The BLUF Method
How to instantly improve your communication
Welcome to the new readers who've joined this week.
If you're not subscribed, click the subscribe button below and join 3,200+ others getting simple tips to make you a better writer, every week.
Sarah is a manager at a tech company.
One morning, she presented a proposal to senior leadership regarding a project her team was working on.
She began with a long introduction.
She covered the history of the project, the various stakeholders and deep technical details.
About 30 minutes in, she made the main recommendation of the proposal:
Invest in a new software tool that would save time and money.
By this point, most of the executives had lost interest.
They didn’t understand the significance of Sarah’s recommendation or the impact it could make at the company.
The proposal didn’t move forward, and the presentation wasn’t a good reflection of Sarah’s communication and leadership skills.
What was Sarah missing?
The BLUF method.
What is the BLUF method?
Sarah is a made-up character.
But I bet all of you can relate to the above story of being in a meeting — or reading an email — that drags on and on.
The BLUF method stands for “Bottom Line Up Front.”
It’s a powerful communication technique used to convey the most important information first.
To use the BLUF method effectively:
start with the main point first
provide essential supporting details
recap the main point at the end to reinforce
This method works great both in writing and when speaking.
When is the BLUF method most effective?
This method is best when you need to communicate concisely.
Maybe you have 5 minutes to make a point
Maybe your audience is busy or distracted
Maybe you want your email to stand out
It’s also effective when your audience isn’t familiar with the topic, or when you’re discussing complex or technical subject matter.
In most professional environments, the BLUF method should be your default communication technique.
How can the BLUF method improve your communication?
There are many ways.
Among the most impactful:
Clear and concise messaging: By presenting the bottom line upfront, your communication is more effective and efficient.
Saves time: It cuts right to the point, saving both you and your audience time.
Increased engagement: Because your audience will quickly understand the point, they’ll remain engaged and interested.
Improved comprehension: Providing the main point up front makes it easier for your audience to comprehend and retain what you’re sharing.
Demonstrates professionalism: Clear, concise and actionable communication is highly impressive.
When you communicate in this fashion, you will:
build trust and credibility
demonstrate leadership ability
persuade others more effectively
And many other benefits that will help advance your career.
Now, let’s give a few examples of BLUF in action.
A marketing manager writing an email
Here’s an example of BLUF used in a business email:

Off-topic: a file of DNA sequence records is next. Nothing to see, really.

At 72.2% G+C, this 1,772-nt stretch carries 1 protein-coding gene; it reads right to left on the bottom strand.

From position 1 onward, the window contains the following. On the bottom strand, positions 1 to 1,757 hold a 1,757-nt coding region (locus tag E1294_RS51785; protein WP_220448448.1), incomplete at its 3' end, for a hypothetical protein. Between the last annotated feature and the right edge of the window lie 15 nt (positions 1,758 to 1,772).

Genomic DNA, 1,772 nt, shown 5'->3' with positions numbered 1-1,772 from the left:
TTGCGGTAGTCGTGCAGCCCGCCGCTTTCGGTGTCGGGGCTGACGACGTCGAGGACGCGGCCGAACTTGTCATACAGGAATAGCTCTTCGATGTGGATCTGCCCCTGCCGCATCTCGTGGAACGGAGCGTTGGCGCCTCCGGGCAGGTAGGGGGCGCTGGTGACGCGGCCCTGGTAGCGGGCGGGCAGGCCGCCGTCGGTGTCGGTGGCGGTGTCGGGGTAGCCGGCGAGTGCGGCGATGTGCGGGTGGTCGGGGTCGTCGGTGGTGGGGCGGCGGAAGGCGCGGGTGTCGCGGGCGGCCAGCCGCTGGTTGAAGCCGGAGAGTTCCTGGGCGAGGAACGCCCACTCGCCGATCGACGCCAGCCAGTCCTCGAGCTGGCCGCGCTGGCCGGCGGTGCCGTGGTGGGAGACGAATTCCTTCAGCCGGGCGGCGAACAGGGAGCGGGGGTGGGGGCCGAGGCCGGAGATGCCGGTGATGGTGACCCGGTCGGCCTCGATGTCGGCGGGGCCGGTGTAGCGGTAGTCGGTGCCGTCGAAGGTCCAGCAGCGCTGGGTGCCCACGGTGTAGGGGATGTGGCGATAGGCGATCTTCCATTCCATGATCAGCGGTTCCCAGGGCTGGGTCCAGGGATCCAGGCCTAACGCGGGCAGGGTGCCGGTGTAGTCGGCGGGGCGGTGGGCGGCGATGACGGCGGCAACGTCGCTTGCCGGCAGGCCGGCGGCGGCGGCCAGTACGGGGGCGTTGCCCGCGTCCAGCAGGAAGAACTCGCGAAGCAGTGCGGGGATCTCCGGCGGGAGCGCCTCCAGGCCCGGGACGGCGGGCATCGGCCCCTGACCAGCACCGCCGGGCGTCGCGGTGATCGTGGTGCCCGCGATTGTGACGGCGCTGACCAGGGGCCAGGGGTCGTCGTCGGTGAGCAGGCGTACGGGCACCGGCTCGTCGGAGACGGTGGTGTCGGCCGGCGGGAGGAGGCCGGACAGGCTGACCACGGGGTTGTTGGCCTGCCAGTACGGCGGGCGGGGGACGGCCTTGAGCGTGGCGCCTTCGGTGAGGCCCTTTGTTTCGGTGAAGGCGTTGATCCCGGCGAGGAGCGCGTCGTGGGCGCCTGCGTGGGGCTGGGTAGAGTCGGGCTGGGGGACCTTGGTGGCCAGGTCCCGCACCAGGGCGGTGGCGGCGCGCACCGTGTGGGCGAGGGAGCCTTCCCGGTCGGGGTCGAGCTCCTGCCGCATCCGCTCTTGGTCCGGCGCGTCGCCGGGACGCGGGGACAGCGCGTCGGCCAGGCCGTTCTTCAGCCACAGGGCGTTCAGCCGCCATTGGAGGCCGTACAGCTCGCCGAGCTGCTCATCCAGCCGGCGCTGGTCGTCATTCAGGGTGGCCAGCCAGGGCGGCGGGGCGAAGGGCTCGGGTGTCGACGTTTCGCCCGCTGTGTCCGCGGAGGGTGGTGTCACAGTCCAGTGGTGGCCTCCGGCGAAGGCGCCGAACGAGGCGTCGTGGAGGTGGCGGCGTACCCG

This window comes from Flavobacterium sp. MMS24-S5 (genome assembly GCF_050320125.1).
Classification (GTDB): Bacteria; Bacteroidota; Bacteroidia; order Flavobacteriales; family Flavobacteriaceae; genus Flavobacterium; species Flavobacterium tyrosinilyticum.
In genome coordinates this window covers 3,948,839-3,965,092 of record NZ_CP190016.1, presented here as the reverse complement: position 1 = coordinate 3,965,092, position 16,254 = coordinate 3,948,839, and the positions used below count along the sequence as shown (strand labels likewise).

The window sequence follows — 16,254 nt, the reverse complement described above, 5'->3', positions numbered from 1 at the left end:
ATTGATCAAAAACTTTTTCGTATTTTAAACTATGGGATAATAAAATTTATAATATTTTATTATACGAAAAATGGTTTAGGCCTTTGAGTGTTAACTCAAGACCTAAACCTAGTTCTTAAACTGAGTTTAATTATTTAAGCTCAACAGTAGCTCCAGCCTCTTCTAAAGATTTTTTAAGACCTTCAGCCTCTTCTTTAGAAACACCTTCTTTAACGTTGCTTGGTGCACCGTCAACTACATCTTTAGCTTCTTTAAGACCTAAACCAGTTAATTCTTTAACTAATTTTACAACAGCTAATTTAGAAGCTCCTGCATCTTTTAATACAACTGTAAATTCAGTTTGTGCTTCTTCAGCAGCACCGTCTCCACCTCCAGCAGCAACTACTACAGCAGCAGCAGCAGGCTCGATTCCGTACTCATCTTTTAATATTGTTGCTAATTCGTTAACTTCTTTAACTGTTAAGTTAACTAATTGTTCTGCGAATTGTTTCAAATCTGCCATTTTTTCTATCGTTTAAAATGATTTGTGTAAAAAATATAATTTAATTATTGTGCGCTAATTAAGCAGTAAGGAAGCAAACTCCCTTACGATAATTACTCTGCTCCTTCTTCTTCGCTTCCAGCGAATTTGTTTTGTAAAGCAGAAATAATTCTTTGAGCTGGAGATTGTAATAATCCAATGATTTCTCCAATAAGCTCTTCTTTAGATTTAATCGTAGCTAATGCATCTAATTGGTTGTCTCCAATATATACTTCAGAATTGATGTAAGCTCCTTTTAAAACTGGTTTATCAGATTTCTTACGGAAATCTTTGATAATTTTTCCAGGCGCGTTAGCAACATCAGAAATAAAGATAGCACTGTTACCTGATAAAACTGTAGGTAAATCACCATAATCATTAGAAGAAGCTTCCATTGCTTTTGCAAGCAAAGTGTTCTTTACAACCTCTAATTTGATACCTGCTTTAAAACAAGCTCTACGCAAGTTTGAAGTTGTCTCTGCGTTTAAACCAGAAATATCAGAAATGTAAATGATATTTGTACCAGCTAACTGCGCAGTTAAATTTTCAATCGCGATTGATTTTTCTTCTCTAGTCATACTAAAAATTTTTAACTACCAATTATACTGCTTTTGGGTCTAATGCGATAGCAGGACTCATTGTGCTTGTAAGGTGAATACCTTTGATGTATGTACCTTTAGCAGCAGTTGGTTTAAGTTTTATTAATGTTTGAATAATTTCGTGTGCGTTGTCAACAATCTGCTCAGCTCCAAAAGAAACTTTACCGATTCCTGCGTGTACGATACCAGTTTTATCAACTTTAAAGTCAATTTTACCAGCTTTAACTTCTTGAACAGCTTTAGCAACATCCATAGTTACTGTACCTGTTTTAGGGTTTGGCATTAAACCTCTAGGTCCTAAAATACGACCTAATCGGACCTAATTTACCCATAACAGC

Subject: Proposal for New Marketing Campaign
Bottom Line Up Front: We recommend launching a new social media campaign to increase sales by 20%.
Over 80% of our current customers follow us on Instagram, LinkedIn and Twitter
Our campaign will consist of targeted ads on these platforms that speak directly to our audience's needs
Estimated timeline and costs: $50,000 over three months
Expected results: we project the campaign will result in a 20% increase in sales, generating $500,000 in revenue
You’d likely add a conclusion to this email, but you get the point.
You know immediately what the email is recommending, and you get the essential supporting details for that recommendation.
A middle school teacher writing to parents
Here’s an example of how a teacher writing to parents may use BLUF:
Subject: Parent-Teacher Conference
Bottom Line Up Front: Henry is making excellent progress in math. I recommend continuing his current math study habits and routine.
Henry has consistently scored above average on math assessments this semester
He’s demonstrating a strong understanding of concepts taught
In class, he’s asking insightful questions and engaging in group discussions
To continue this progress, I recommend continuing Henry’s current study habits, including reviewing class notes and completing homework assignments.
A mom talking to her teenagers
Here’s an example of how a mom may use BLUF while talking to her teenagers:
We need to establish new guidelines for screen time to promote healthier habits and better sleep (Bottom Line Up Front).
Excessive screen time can lead to disrupted sleep and other bad habits.
I’ve noticed we are all spending more time on our devices, which is interfering with other things such as exercise and household chores.
Going forward, I propose we limit screen time during meal times, homework time and before bed.
Do you agree?
To recap, BLUF stands for “Bottom Line Up Front.”
It’s a powerful technique to promote more effective and concise communication.
This technique is important in both writing and speaking, as it can help you avoid confusion, disengagement, and frustration.
As you can see in the examples above, you can use the BLUF method in almost any situation where you need to communicate an important message.
Hope this helps!
More on BLUF 👉 How to write email with military precision
1:1 consulting call?
FYI: I offer a few 1:1 consulting calls each month to help folks:
build their personal brands
grow their social media audience
improve their writing
If you’d like personal help with any of the above — or something else related to writing or social media — reply to this email with “1:1 call.”
Thanks for reading!